Black Moses Black Moses - 2 months ago 16
C++ Question

Is there any way to detect overloaded member function by name alone? (not to detect name)

I am wishful here, but I want to be precise about the question. I want to improve implementation of detecting member templates by their names alone, but I came across an obstacle. I can't find any way to detect overloaded

static
/non-
static
member functions. Very important part of this question is, that I can't use this trick, because it detects any name (I'm already using it in current implementation, kinda useful), and I can't specify the types, because that misses the point of using names alone.

For reference, see my other question. I posted current
has_member_template_bar
implementation as an answer there. I don't think I should post all of it in this question.

The question stays the same - Can we detect overloaded member functions, without specifying their arguments, or using mentioned trick? I know I'm maybe asking for impossible, but it never hurts to ask.

Answer

The question stays the same - Can we detect overloaded member functions, without specifying their arguments, or using mentioned trick? I know I'm maybe asking for impossible, but it never hurts to ask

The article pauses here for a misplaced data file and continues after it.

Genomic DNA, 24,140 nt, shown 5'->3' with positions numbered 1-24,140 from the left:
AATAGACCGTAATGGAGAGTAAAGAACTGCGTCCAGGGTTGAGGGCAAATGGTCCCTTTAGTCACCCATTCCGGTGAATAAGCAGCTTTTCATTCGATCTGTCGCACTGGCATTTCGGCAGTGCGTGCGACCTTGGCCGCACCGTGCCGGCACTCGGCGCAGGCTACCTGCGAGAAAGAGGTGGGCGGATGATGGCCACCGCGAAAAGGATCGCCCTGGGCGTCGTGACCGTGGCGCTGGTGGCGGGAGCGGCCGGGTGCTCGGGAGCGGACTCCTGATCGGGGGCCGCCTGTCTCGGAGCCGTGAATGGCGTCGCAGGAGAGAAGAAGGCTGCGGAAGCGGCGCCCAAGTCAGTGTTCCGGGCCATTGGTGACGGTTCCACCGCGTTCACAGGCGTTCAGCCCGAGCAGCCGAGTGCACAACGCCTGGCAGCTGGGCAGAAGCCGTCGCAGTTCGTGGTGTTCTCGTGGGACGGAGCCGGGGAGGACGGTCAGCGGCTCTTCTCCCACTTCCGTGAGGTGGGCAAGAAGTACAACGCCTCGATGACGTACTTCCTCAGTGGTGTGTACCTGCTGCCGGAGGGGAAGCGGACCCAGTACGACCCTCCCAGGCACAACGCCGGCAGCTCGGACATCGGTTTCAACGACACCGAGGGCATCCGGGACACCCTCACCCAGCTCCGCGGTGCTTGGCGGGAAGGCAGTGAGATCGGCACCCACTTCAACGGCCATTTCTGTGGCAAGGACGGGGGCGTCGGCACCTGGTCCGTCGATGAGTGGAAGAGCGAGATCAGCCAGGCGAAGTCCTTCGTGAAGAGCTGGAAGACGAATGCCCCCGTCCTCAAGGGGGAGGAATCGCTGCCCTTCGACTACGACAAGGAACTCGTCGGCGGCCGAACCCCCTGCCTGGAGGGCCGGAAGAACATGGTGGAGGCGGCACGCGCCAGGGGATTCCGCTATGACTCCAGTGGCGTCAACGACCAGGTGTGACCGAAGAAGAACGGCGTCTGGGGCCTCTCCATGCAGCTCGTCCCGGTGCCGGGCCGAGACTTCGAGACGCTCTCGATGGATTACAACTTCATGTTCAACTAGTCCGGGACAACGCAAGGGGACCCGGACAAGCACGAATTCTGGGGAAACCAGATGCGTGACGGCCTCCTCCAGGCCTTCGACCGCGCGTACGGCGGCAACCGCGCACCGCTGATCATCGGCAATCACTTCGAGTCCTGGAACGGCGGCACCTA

Actually, it is not impossible.
It follows a minimal, working example:

template<typename T, typename R, typename... A>
void proto(R(T::*)(A...));

template<typename, typename = void>
constexpr bool has_single_f = false;

template<typename T>
constexpr bool has_single_f<T, decltype(proto(&T::f))> = true;

struct S {
    void f(int) {}
    void f(char) {}
};

struct U {
    void f() {}
};

int main() {
    static_assert(not has_single_f<S>, "!");
    static_assert(has_single_f<U>, "!");
}

Of course, you need to add more stuff to distinguish between member methods and data members, but it's trivial to add them (see the header type_traits) and I tried to keep the example as minimal as possible.

The basic idea is that the call to proto fails if the given function is overloaded, for it's an ambiguous call.
Anyway, the error is discarded because of SFINAE rules.
Arguments are not required to be specified as requested.
Note also that proto does not require to be defined, but it's important that its return type is void. Otherwise you have to slightly modify the call to decltype as it follows:

template<typename T>
constexpr bool has_single_f<T, decltype(proto(&T::f), void())> = true;

As you can see from the example code, the static_asserts verify that f is overloaded in S and it is not in U.


The example above is based on template variables, that are part of the language since C++14.
If you prefer the well known struct based solution that works with C++11, you can use the following detector:

#include<type_traits>

//...

template<typename, typename = void>
struct has_single_f: std::false_type {};

template<typename T>
struct has_single_f<T, decltype(proto(&T::f))>: std::true_type {};

//...

int main() {
    static_assert(not has_single_f<S>::value, "!");
    static_assert(has_single_f<U>::value, "!");
}